Dataset assembly. (A) The scatterplot shows a measurement of dissociated retina (Nrl-eGFP) in soRT-FDC. Axes show the cell size (area in  µm2) and the fluorescence expression of Nrl-eGFP. Red, green and gray rectangles indicate regions in the plot which correspond to debris, small GFP+, and small GFP- cells, respectively. Images show examples of the appearance of cells at different locations in the scatterplot. The color code indicates the density of data points. Scale bars: 10 µm. (B) Images show three different measurements with various brightness levels. To evaluate the background brightness and image noise, a region above the channel was used (red rectangle). Scale bars: 10 µm. (C) Histogram shows the absolute tilt of contours of small GFP+ events (same measurement as shown in A). The red line indicates the median tilt at 13°. Image insets show exemplary phenotypes of cells at low (left) and high (right) tilt. While a low tilt indicates a good alignment with the flow, a tilt of 90° shows a cell aligned orthogonal to the flow direction. Scale bars: 10 µm.

In the current experimental setup, the focus is adjusted manually, resulting in slight differences between sessions and even slight focus drifts during long sorting procedures. To include phenotypes from different focus positions in the dataset, the focus was manually altered during acquisition of the training dataset. The range of alteration was kept in a range that would in practice be used for sorting or measurement. For acquisition of the validation dataset, the focus was left at a fixed position. Table 2 shows the number of events captured for small GFP- and small GFP+ cells.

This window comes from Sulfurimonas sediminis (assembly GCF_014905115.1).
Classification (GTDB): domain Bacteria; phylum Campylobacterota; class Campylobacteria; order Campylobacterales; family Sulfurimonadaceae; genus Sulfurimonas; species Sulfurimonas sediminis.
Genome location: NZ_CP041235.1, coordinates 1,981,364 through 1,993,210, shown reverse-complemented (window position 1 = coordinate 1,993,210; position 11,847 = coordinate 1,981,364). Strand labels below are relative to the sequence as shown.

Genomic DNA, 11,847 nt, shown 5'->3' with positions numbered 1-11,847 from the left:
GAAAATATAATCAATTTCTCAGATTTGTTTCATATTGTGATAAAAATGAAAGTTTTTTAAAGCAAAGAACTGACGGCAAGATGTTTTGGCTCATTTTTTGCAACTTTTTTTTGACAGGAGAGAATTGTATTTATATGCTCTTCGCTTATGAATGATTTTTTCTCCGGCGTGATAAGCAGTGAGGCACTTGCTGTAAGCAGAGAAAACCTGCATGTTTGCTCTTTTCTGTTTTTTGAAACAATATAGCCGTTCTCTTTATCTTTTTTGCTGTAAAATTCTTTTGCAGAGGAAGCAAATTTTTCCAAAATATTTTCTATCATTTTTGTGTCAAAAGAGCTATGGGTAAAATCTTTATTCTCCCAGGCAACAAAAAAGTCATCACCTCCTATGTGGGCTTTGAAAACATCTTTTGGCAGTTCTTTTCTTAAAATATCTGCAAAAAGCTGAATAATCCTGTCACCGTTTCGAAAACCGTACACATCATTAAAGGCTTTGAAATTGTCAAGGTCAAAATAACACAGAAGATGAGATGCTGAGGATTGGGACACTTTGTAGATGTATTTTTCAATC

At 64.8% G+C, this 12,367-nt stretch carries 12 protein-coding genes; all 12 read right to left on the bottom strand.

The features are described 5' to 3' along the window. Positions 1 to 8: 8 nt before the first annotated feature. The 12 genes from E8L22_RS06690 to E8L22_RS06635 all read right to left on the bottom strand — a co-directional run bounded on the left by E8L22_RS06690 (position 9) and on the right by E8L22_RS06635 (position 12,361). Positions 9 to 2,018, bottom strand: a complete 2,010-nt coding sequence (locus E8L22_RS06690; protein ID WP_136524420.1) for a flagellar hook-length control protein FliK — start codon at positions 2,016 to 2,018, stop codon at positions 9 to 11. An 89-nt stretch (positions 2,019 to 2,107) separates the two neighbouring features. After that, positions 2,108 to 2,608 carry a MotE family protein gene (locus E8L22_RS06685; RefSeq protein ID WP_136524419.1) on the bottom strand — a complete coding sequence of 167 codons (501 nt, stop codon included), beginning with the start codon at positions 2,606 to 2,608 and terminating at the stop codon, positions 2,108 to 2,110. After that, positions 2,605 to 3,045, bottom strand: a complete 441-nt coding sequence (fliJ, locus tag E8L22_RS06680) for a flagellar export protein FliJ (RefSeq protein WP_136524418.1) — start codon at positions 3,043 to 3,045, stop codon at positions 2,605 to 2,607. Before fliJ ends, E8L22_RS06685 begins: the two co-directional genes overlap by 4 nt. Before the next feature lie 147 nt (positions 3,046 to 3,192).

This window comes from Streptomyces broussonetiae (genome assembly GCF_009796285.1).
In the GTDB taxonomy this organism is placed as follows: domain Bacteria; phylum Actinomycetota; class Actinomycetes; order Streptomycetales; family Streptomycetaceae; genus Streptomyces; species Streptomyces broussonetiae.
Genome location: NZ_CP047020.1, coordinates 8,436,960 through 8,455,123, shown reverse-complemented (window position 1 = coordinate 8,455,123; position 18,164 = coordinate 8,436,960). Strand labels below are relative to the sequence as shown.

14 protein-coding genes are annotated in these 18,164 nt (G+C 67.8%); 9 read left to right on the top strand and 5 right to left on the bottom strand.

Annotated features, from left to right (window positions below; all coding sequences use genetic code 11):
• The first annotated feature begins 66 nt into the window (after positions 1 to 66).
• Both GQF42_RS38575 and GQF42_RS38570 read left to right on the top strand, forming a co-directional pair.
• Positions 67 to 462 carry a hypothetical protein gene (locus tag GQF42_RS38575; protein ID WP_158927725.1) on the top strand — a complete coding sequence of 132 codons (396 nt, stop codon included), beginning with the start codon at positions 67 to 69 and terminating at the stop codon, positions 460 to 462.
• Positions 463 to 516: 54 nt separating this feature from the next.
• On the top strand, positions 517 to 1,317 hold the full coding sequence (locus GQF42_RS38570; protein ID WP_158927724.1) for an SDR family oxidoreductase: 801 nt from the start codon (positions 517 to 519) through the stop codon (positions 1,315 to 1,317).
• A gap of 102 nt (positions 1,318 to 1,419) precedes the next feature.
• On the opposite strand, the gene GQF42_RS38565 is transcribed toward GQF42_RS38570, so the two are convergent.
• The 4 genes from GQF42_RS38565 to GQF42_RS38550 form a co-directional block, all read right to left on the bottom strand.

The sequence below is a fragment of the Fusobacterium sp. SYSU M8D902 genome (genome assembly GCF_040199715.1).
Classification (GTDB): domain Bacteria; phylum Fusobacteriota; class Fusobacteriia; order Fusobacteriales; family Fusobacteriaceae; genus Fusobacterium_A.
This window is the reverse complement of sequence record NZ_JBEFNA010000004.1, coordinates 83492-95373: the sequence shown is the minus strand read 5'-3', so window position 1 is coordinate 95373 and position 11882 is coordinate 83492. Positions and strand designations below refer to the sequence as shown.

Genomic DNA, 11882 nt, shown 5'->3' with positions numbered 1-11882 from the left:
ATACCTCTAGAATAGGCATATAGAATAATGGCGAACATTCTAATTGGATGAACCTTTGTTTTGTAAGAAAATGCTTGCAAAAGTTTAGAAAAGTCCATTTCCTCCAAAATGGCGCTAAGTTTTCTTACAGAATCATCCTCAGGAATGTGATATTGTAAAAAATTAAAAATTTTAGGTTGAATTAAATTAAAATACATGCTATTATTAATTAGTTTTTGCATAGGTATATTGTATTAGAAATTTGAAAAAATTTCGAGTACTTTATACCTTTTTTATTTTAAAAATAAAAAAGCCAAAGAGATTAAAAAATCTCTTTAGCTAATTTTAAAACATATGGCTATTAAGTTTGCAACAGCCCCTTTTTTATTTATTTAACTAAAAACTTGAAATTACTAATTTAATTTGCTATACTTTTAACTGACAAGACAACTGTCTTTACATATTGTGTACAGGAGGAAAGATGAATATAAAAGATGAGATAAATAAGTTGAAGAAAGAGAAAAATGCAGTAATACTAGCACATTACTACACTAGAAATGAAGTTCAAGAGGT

Table 2 Number of images in training and validation set.

As focus alteration increases the variety of phenotypes contained in the training dataset we would like to introduce the phrase “experimental data augmentation”. In contrast, “mathematical data augmentation” refers to computational operations applied to the image data after the measurement. Mathematical data augmentation allows to modify the image phenotype during DNN training and was shown be an effective tool to improve the accuracy and robustness of DNNs19. A strong modification of the phenotype may enable the DNN to become robust to such alterations, but also increases the difficulty to converge. Therefore, data augmentation should ideally modify the images in a range that could occur in practice. In the following, image augmentation operations are introduced and assessed to identify sensible parameter settings. Each augmentation option is implemented into AIDeveloper which is a software for training DNNs for image classification without need for programming. All model training in this study has been performed using AIDeveloper 0.2.320.

In the current soRT-FDC setup, there is variation in brightness between experiments. Alteration of brightness can be performed computationally. To get an intuition for the range of brightness levels of different experiments, we assessed pixels at the upper border (10 × 255 pixels, see red rectangles in Fig. 5B) of one image from each of 29 measurements (Figure S4 A, Supporting Information). This region allows to obtain information about the background brightness as it is located outside the measurement channel. Based on these pixels, we also computed the standard deviation to get an estimate of image noise. Furthermore, we assessed the alignment of cells in the channel and found an average tilt of 11° (see Fig. 5C). The typical ranges of brightness difference, image noise, and rotation were employed to tune image augmentation methods to slightly change images during model training. Moreover, we employed random vertical flipping and random shifting (left–right and up-down) of the cropped images by one pixel during model training. For more details on each data augmentation method please see Materials and Methods.